He was a real character, a protégé and favorite of Horatio Nelson, a devoted, resourceful, and audacious naval officer, and First Lord of the Admiralty when steam and the screw propeller ended the era of fighting sail.
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A King’s Commander

A King’s Commander covers the year 1794 in the life and career of Dewey Lambdin’s naval hero, Alan Lewrie.

Lewrie finishes commissioning his new command, HMS Jester, the former French corvette Sans Culotte captured by Lewrie in HMS Cockerel, in Portsmouth in preparation for assignment to the Mediterranean under his patron Admiral Lord Samuel Hood. Enroute they run afoul of a small French squadron and are pursued, saved only by stumbling onto Admiral Howe’s fleet engaged in the Glorious First of June.

Major spoilers follow.

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The King’s Commission

The King’s Commission continues the story of Lewrie’s first term of service in the Royal Navy. It begins in January 1782 and takes Lewrie’s career through September 1783. In this novel we see more of Lewrie’s development into a skilled naval officer and a gradual maturing of his character.

The novel opens with the Battle of St. Kitts.

Major spoilers follow.

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Grand Turk Island

What does this have to do with the Age of Sail?

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Admiral Sir Samuel Hood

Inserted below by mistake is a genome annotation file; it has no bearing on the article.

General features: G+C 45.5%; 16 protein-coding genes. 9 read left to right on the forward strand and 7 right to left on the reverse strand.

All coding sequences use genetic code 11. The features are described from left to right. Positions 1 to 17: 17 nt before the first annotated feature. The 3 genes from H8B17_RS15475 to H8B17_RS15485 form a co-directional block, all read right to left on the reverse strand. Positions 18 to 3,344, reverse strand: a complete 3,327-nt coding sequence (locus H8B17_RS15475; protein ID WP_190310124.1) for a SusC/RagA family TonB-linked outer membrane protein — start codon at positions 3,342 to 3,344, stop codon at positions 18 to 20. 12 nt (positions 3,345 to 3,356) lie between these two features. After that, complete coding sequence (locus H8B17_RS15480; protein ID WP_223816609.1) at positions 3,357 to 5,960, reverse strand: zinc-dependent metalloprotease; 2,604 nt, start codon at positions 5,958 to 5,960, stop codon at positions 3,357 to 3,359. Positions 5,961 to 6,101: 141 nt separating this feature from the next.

As this site has an interest in the Alan Lewrie novels by Dewey Lambdin, I’m going to take a moment to profile the historical character who becomes Lewrie’s patron and the source of his “interest” which leads to his continuous employment as naval officer and subsequent advancement, Admiral Sir Samuel Hood.

Hood was the son of an Anglican churchman and entered the Royal Navy in 1741 at the rather advanced age of 17. He didn’t have the meteoric rise in ranks that marked other famous admirals. He spent the obligatory 6 years at sea before receiving his promotion to lieutenant at a time when it was common for children’s names to be entered on the books of a man-o-war while still toddlers in order to ensure they could be promoted to lieutenant as soon as they reached age 20. He received his first command 8 years later and was made post captain in 1757 at age 33.

He enters our picture in 1781 when he commanded a squadron under Admiral Thomas Graves at the Battle of the Capes. Graves was probably one of most significant mediocrities produced by the Royal Navy and his inept handling of his fleet led to he defeat of the British fleet and the surrender of Lord Cornwallis at Yorktown:

At 3:45 P.M., with the two fleets on nearly parallel courses a mile or two apart, Graves hoisted the signal “line ahead,” meaning that his ships were to remain in single file, bow to stern, as they approached the enemy. As the forward end, or “van,” of the British line approached the French at a slight angle, forming a “V,” Graves signaled for his fleet to “bear down and engage,” meaning that each ship was to engage its opposite in battle. However, Graves continued to fly the signal for “line ahead.” Hood, knowing that the requirement to follow the “line ahead” signal superceded all other signals, remained doggedly in line in the rear, positioned too far back to be actively engaged. For nearly an hour and a half, only the van of the British fleet engaged de Grasse’s ships. Finally, at 5:20 P.M., Graves lowered all signals and hoisted the sign for “close action.” Hood’s squadron joined the fight. However, by this time, three British ships had been disabled.

As the afternoon wore on, de Grasse ordered his ships to break contact and bear away. The battle ended by 6:30 P.M., as daylight failed.

This remains a source of controversy among naval historians and causes our hero, Alan Lewrie, to brand Hood a poltroon for not joining the melee. In The French Admiral, Hood expresses his admiration for Lewrie and appears again in The King’s Privateer as his patron.